Doris Diether, Cat Lover
By Brian and Joy Pape
This month, we feature our dear departed friend Doris Diether (January 10, 1929- September 16, 2021) who was known far and wide as a cat lover. I will share my personal experiences with Doris and her cats, just one aspect of her life well lived.
I was introduced to Doris in 2010, after my wife, Joy, and I befriended a few regulars in Washington Square Park, who told us “You just have to meet Doris, she’s the queen of the Park!” Sure enough, as soon as we met Doris, we saw how everyone in the park seemed to know and love Doris. Not just the people either, as Doris fed the pigeons and squirrels and had them eating peanuts out of her hands. One pigeon in particular, Opal, would spot Doris on her walk and would fly down to roost on the bars of her walker, shooing away others. It was beautiful to see them communicating with each other.
Over the years, Doris would call me up if she had a problem that needed fixing, and I would go over and help out as best I could (not being an expert handyman). Doris had two cats, Lucky and Missy. In 2019, Missy died and Doris needed help getting another one to keep Lucky company. We took a cab to Bideawee at 410 East 38th Street, near the UN. This was Doris’ favorite adoption agency, where no appointment is needed. Within a few minutes, we were shown into a room set up for cats, where we met several prospects. Doris took an immediate liking to one shy little kitten, and after some time of bonding, off we went to the office to sign the papers.
Little did we know about the new rules for adopting pets, which include having a co-sponsor as well as valid government picture ID. Well, Doris didn’t drive, so no driver’s license, and she didn’t travel much, so no passport, and no other photo ID, so no cat adoption. But Doris would not take that without a fight! She called her state representative office, and Brad Hoylman who she knew personally, to report her dilemma. The next day, she went back and got her cat, named her April, for the month of adoption, and was so thankful for all the help she got. Doris was always thankful for her blessings.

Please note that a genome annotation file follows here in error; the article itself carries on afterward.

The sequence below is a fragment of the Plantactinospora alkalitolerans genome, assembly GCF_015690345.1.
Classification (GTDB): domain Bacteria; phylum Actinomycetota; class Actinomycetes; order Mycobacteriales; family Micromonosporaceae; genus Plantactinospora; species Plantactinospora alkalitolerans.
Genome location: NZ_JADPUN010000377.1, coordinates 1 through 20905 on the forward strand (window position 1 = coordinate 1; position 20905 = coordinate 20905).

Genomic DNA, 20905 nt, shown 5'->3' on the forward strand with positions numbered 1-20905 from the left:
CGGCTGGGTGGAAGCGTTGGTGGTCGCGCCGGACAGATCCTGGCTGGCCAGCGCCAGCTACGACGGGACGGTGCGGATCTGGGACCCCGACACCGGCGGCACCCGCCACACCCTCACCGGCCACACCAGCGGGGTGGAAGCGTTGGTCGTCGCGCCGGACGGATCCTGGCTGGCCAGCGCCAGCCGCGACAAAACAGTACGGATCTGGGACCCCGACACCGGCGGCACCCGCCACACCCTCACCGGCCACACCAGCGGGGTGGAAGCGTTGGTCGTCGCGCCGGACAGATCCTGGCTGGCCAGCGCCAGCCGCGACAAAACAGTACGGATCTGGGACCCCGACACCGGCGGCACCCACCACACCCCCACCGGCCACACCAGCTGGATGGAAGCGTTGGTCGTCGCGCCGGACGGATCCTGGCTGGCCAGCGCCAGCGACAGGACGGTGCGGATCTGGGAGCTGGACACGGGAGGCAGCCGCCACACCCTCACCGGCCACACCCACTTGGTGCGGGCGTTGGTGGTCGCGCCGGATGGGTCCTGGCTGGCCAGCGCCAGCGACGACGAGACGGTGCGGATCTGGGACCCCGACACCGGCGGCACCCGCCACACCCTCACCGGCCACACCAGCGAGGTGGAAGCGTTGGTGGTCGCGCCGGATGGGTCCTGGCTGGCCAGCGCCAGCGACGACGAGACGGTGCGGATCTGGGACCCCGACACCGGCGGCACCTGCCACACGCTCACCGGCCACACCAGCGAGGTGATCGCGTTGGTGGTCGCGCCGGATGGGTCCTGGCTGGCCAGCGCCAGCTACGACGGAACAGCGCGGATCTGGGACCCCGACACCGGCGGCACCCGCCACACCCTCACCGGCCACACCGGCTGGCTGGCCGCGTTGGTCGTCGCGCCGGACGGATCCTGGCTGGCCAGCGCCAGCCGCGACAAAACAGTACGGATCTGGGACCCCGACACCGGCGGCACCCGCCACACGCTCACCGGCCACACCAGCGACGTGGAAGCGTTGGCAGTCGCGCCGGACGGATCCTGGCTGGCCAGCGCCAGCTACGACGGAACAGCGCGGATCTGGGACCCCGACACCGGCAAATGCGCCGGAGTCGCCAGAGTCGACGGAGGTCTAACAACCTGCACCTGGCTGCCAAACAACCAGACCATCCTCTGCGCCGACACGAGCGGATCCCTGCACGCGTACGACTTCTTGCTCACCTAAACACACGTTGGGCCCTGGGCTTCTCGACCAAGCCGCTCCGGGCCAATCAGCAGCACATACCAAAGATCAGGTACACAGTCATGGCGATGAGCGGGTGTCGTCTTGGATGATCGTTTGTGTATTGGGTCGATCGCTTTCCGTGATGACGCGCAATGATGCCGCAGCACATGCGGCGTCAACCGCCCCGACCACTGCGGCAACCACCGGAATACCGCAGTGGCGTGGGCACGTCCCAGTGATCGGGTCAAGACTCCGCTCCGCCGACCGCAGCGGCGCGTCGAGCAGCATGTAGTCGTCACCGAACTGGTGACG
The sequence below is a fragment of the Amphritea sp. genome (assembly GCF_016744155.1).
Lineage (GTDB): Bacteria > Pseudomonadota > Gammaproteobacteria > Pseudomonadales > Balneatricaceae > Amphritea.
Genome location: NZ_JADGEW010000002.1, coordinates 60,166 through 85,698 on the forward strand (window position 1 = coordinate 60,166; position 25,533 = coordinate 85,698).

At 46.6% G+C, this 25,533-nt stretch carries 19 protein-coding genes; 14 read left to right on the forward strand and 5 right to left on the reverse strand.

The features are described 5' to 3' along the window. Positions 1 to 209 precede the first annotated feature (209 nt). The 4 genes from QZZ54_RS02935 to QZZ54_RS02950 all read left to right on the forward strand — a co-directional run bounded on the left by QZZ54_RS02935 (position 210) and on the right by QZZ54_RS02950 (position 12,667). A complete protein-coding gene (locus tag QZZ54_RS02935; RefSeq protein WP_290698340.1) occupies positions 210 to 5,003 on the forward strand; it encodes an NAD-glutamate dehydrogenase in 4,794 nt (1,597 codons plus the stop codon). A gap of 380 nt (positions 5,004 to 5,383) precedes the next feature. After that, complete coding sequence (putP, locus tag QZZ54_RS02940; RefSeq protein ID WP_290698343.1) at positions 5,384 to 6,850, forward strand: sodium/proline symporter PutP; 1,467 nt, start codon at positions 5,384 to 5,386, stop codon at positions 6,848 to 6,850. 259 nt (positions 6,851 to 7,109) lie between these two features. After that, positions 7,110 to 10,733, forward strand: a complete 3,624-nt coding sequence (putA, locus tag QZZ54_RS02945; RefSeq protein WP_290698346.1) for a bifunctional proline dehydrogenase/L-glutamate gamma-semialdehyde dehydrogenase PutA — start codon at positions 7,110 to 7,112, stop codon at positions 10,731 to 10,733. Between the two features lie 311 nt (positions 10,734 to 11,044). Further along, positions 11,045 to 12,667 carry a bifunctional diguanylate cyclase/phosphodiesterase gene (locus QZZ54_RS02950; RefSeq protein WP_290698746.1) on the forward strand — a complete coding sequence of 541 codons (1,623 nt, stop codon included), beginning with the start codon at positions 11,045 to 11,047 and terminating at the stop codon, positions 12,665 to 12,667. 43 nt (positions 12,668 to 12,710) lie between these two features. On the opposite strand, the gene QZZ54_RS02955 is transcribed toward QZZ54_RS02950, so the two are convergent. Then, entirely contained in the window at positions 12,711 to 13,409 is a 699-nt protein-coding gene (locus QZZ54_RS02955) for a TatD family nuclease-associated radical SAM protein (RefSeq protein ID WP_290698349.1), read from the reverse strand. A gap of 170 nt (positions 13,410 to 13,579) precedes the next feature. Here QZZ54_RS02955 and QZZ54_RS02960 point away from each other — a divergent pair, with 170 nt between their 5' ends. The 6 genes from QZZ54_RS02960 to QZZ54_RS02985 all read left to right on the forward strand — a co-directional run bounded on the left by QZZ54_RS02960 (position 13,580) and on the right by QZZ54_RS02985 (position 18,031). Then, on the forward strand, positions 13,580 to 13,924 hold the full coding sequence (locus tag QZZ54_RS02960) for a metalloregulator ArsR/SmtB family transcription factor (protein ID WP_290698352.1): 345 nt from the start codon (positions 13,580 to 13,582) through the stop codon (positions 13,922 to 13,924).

Fortunately, April and Lucky soon bonded as well, so much so, that April began staying in hiding whenever visitors came, just like Lucky. That made it difficult when it came time to take April to the vet clinic for check-ups. If you’ve ever tried to capture a cat by hand when they don’t want to be captured, you’ll know what I mean. April fought hard to evade capture, and clawed and bit anything trying to get it, even Doris. That also meant crawling under beds, desks, chairs, and behind appliances and on top of bookshelves- something Doris couldn’t do! How did April know Doris would put her in a cage to carry to the clinic? Finally, we succeeded, and April got a clean bill of health from the veterinarian.
Both Lucky & April are now living with Elissa, another cat lover and friend of Doris’ who often visited and fed them when Doris was not able to do so. Elissa said they no longer hide from her but they have totally acclimated to their new blended family, which includes two calico cats, and one human, Elissa. We know that makes Doris happy. Elissa can see the reflections of Doris’ personality, ways and expressions in them.
The NY Public Library has collected over 110 oral histories from New Yorkers, and Doris is one of those. In 1996, Village Preservation conducted an interview with her, called Doris Diether Oral History: Activist and Zoning Maven. In that interview, Doris recalled the goal of the Save the Village group, with a four-point plan, ranging from tenant protections to preservation. Pressuring Mayor Wagner to utilize the Bard Act of 1956 to create a Landmarks Preservation Commission with teeth, one that could actually save buildings in Greenwich Village and elsewhere in the city. By 1960, Doris began her work in zoning law when she became the informal “spokesman of zoning” for Save the Village. At one demonstration at City Hall, Doris showed up with a pig on a leash, calling it a “Pig Picket.”
If you’d lived in Greenwich Village as long as Doris Diether had, you’ve seen a lot of strange things. But Doris was not one to just watch the passing parade, she was in the parade! Married at the Judson Church at Washington Square Park South in 1958, Doris’ career as a painter, journalist, zoning expert and civic leader often found her in the church fellowship hall for Community Board Two (CB2) meetings, where many of her former students of zoning regulations showed up to present their architectural projects, greeting Doris warmly. In 1965, Doris would begin serving at Community Board Two, becoming the longest-serving member in the city’s history, never to be broken, due to new term limits.
Doris’ life was largely devoted to preserving the special character of her Village, the architecture, the streets, the parks, the people, animals and birds. One of the treasures of this Village is Washington Square Park, so full of music, entertainers, tourists, neighbors. Years ago, Doris heard about a proposal that would ban live music and entertainment from her beloved park. She went right to work to rally friends, put out notices, attend hearings, and get the votes to squash this rotten idea.